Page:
Sci & Tech

A Handbag for Power-Dressers

A Handbag for Power-Dressers

A smart-looking handbag can make you look good, but a smart handbag can do much more for you. The 314, a luxury handbag made in Italy with technology designed at MIT, is both good-looking and smart – and is poised to hit the market soon. The bag can charge your cellphone or any other USB-enabled device, and light up when you are rummaging through its insides. And no, you don’t have to plug in your handbag every night. Theodora Koullias, 24, is founder and chief […]



Blue-rayed Limpets shine for a reason

Blue-rayed Limpets shine for a reason

Taking a trick from birds and butterflies, a mollusk shines blue using intricate structures that allow selective reflection of light. But unlike other animals, the blue-rayed limpet, a snail that lives along the rocky shores of the northeastern Atlantic, creates functional iridescence using a hard mineral rather than an organic molecule such as a protein. The shell of the blue-rayed limpet, Patella pellucida, is largely made of calcium carbonate platelets. Just beneath the shell’s surface, materials scientist Ling Li of Harvard University and his colleagues […]



Apps vs Autism

Apps vs Autism

Can technology help children with autism accomplish what other educational efforts have not? Ned Sahin aims to find out. Sahin founded Brain Power, a Cambridge startup that is using Google Glass to teach children with autism how to better engage and socialize with people. Brain Power is developing a series of applications, one of which will display images of popular cartoon characters on the screen of Google Glass, so that when an autistic child looks at an adult talking to him, an image from, say […]



InciterHealth To Re-imagine Healthcare

InciterHealth To Re-imagine Healthcare

The primary healthcare system in the U.S. may not be broken, but it is fractured and needs fixing. This is the general consensus. (Do listen to what Dr.Eric Topol, author of The Creative Destruction of Medicine, has to say on this topic.) Here is a new fellowship program that’s trying to begin the re-imagination process. Harvard Medical School’s Center for Primary Care has launched the InciteHealth Fellowship, a new program that brings together 22 talented individuals eager to transform the delivery of health care in […]



MIT and The Shortcut to Nirvana

MIT and The Shortcut to Nirvana

The colorful and chaotic Kumbh Mela (Kumbh, for short) is possibly the largest religious gathering on earth. The Hindu pilgrimage, which happens once in twelve years in one of four Indian cities, draws millions of devotees. Now, thanks to Ramesh Raskar, a MIT Media Lab professor whose hometown, Nashik, is the venue for upcoming Kumbh, a group of tech-minded folks from Boston are pitching in with innovations to make the gathering safer among other things. Raskar is the head of MIT’s Camera Culture Group and […]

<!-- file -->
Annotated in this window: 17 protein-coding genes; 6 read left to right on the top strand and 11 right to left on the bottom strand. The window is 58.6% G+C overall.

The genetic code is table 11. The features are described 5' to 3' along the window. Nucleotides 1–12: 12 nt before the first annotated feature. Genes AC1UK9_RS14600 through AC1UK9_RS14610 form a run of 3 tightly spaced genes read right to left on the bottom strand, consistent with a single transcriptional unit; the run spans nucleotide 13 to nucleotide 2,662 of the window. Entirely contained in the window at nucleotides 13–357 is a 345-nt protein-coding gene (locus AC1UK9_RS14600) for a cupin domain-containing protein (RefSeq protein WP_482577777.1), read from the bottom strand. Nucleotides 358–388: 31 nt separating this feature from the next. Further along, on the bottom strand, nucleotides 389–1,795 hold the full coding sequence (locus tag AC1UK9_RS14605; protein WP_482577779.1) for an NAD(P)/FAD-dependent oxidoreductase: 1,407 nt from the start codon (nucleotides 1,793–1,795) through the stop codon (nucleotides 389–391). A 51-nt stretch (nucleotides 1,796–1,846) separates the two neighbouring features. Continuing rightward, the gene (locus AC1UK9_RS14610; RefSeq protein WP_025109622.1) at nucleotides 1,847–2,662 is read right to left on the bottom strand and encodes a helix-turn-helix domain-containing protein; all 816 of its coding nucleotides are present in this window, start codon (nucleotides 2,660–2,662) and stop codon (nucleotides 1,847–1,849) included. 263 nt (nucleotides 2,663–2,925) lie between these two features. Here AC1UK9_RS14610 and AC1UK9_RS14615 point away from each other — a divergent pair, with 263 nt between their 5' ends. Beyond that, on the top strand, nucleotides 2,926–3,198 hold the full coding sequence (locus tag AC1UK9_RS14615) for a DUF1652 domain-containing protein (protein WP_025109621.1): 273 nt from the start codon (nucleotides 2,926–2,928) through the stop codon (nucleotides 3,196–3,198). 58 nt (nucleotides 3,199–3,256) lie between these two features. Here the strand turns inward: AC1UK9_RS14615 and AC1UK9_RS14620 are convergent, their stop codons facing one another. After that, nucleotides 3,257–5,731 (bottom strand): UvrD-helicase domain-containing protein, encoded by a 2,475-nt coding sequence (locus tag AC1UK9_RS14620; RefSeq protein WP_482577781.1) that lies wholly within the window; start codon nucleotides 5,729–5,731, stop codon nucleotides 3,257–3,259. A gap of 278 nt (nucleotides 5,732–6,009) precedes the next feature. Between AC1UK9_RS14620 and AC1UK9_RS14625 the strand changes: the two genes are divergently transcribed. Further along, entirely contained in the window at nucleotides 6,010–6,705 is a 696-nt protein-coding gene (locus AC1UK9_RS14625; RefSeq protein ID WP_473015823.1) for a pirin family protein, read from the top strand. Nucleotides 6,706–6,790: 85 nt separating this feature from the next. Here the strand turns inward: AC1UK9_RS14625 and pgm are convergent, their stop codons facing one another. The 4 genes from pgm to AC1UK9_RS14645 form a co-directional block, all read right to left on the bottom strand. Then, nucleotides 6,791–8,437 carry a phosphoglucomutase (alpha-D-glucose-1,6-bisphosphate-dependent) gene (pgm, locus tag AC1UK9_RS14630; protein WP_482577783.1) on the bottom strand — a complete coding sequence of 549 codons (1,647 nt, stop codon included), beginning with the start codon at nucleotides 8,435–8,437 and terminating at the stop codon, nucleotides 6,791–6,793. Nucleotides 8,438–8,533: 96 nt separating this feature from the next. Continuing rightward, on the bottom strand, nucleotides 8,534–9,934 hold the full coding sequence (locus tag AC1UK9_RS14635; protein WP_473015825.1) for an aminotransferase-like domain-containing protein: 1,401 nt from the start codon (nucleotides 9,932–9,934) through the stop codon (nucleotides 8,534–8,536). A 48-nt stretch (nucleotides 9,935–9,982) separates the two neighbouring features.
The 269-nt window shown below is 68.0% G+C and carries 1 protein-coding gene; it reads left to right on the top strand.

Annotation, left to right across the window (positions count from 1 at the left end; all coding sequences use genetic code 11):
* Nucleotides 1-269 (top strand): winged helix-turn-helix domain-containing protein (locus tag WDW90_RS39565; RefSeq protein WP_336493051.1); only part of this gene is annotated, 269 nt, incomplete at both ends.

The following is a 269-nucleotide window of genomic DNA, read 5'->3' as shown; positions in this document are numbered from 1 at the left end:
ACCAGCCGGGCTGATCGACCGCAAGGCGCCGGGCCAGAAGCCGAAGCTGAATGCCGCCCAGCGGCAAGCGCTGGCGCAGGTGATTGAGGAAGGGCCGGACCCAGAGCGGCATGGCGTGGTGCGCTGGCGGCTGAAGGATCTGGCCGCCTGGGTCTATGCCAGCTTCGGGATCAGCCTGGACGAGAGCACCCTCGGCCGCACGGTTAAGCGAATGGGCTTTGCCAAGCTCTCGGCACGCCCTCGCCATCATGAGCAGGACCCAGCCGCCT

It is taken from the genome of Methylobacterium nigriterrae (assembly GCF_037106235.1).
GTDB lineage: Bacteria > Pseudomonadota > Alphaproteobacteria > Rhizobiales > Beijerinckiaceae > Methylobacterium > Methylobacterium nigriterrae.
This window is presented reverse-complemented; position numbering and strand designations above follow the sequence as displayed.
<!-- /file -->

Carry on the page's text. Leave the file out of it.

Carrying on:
Watching you Watching Me

Watching you Watching Me

For people who use video chat services to catch up with someone close—a beloved grandma or dear friend—it’s pretty easy to read the cues and reactions of a familiar face. But in video chats among a group of people, say a business meeting among different offices, reading and correctly interpreting the facial cues of others can be difficult. Now a Waltham company’s software is being used in a video system to analyze the facial reactions of participants to deduce their emotional state in real-time. The […]



Local Warming

Local Warming

Humans don’t hibernate — we work in our offices all through the winter. How does being ensconced in a heat bubble  during those cold months strike you? An art installation dubbed “Local Warming” which offers a preview of such personalized climate control, returns from the prestigious Vienna Architecture Biennale next week. This well-received design from MIT’s Senseable City Lab also promises to be an energy saver. Local Warming uses a WiFi-based motion tracking system, developed by MIT’s Center for Wireless Networks and Mobile Computing, to […]



Bamboo Nurseries

Bamboo Nurseries

In a remote, wet evergreen forest in southern India, the male white-spotted bush frog calls to lure a female into his snug bamboo-stalk love nest. Entry is granted through a narrow opening probably bored by insects or rodents. Once inside, the tiny frogs mate in flood-proof confines. Dad cares for the eggs, which hatch directly into froglets — no tadpole stage involved in this dry bamboo nursery. Read the rest here. html. pdf.



Reflections of a Pioneer Woman Scientist

Reflections of a Pioneer Woman Scientist

In her career as a physicist at the Massachusetts Institute of Technology, Mildred “Millie” Dresselhaus, who is now 83, has researched the electronic structure of carbon in its myriad forms. Dresselhaus was in Oslo for the Kavli awards ceremony this year. I caught up with her for a chat for Science. Q:Tell us about your early years at MIT. A:I earned my Ph.D. from the University of Chicago in 1958 and married a fellow physicist that year. We both joined the research staff of MIT’s […]



Consulting Careers for PhDs

Consulting Careers for PhDs

It doesn’t matter all that much what your Ph.D. is in—the important thing is the analytical approach you bring, writes Brian Rolfes, partner and director of global recruiting at McKinsey & Company, in an e-mail. “That said,” Rolfes adds, “we are delighted when new hires have specific domain knowledge that is relevant to our clients. People with training in electrical engineering may be suited to serve high-tech clients like the telecom industry. And in our healthcare work we have many people with biology, genetics, bioengineering […]